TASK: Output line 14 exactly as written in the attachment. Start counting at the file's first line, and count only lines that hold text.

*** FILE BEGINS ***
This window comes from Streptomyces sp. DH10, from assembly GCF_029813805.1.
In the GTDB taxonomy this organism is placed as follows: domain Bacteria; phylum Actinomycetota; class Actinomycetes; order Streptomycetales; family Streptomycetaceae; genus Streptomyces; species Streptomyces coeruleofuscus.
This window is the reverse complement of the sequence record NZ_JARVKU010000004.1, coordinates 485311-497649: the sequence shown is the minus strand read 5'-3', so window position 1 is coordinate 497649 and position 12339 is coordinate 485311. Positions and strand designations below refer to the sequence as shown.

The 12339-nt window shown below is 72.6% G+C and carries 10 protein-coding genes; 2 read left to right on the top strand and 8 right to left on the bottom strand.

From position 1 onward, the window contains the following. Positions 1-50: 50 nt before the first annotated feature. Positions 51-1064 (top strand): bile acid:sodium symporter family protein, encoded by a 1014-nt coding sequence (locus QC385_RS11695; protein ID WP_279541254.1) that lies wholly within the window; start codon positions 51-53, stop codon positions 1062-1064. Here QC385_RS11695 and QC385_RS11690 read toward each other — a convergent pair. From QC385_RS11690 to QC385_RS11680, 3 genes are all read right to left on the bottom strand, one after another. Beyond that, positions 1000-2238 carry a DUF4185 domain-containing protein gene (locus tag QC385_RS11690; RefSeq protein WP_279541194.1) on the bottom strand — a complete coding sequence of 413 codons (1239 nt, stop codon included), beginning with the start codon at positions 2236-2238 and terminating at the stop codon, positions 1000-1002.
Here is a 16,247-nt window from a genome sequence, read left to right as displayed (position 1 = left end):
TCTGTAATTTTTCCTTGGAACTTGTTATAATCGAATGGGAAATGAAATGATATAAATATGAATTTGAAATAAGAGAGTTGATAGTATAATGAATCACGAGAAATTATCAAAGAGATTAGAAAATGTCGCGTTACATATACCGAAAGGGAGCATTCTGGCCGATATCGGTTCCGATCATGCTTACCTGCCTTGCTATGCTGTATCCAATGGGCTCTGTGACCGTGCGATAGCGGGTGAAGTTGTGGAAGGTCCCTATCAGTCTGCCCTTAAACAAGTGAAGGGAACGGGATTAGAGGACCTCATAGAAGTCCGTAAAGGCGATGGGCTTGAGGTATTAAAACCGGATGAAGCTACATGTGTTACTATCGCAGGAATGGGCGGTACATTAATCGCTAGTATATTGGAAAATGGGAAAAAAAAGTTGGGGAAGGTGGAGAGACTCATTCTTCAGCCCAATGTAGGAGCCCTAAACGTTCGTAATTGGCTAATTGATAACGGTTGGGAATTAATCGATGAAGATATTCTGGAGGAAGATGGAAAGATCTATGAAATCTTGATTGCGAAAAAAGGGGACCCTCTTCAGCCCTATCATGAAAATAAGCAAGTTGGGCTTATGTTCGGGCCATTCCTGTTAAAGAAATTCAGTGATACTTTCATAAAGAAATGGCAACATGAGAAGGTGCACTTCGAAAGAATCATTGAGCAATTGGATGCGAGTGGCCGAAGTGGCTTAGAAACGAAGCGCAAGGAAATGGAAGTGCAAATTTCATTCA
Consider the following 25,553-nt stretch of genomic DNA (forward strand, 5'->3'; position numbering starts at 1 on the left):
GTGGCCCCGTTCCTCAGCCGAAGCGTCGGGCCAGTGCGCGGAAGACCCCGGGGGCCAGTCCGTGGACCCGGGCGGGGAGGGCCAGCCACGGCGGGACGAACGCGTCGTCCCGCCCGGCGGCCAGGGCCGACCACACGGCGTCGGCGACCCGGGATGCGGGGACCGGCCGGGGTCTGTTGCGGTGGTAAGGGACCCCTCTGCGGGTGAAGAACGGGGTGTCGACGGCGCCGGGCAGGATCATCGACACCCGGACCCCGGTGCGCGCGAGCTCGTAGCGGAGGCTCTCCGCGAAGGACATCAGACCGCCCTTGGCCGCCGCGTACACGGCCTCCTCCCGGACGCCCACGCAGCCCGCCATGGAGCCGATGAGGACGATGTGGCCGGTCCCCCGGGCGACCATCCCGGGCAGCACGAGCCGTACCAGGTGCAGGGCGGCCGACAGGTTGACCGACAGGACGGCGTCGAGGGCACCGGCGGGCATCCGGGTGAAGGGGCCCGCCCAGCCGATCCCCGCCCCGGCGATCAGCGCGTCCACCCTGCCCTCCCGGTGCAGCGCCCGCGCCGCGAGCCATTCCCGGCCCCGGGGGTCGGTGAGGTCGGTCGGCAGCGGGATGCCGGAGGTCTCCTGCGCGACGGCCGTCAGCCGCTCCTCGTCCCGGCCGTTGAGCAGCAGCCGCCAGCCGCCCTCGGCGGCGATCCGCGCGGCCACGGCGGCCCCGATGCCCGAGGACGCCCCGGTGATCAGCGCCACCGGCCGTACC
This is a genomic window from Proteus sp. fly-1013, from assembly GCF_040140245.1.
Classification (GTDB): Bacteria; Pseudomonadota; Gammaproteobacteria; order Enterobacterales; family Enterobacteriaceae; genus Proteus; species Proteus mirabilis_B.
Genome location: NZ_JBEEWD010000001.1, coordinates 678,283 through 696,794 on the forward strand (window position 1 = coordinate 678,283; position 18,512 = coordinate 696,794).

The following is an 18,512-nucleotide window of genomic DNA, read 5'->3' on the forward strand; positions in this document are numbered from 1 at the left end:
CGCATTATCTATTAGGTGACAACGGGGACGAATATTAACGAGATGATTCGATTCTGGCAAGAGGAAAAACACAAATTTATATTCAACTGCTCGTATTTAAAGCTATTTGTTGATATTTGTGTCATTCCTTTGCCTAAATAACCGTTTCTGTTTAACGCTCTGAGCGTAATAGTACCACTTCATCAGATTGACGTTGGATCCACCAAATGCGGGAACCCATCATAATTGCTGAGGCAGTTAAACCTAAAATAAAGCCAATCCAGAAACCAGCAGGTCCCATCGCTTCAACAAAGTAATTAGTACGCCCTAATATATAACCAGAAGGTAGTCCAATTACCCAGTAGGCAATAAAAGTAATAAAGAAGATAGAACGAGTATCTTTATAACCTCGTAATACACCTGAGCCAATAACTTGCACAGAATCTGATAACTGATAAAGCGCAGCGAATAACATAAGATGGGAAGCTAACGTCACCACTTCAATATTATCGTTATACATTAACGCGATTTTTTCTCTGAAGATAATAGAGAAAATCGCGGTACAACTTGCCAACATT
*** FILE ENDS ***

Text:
CGCATTATCTATTAGGTGACAACGGGGACGAATATTAACGAGATGATTCGATTCTGGCAAGAGGAAAAACACAAATTTATATTCAACTGCTCGTATTTAAAGCTATTTGTTGATATTTGTGTCATTCCTTTGCCTAAATAACCGTTTCTGTTTAACGCTCTGAGCGTAATAGTACCACTTCATCAGATTGACGTTGGATCCACCAAATGCGGGAACCCATCATAATTGCTGAGGCAGTTAAACCTAAAATAAAGCCAATCCAGAAACCAGCAGGTCCCATCGCTTCAACAAAGTAATTAGTACGCCCTAATATATAACCAGAAGGTAGTCCAATTACCCAGTAGGCAATAAAAGTAATAAAGAAGATAGAACGAGTATCTTTATAACCTCGTAATACACCTGAGCCAATAACTTGCACAGAATCTGATAACTGATAAAGCGCAGCGAATAACATAAGATGGGAAGCTAACGTCACCACTTCAATATTATCGTTATACATTAACGCGATTTTTTCTCTGAAGATAATAGAGAAAATCGCGGTACAACTTGCCAACATT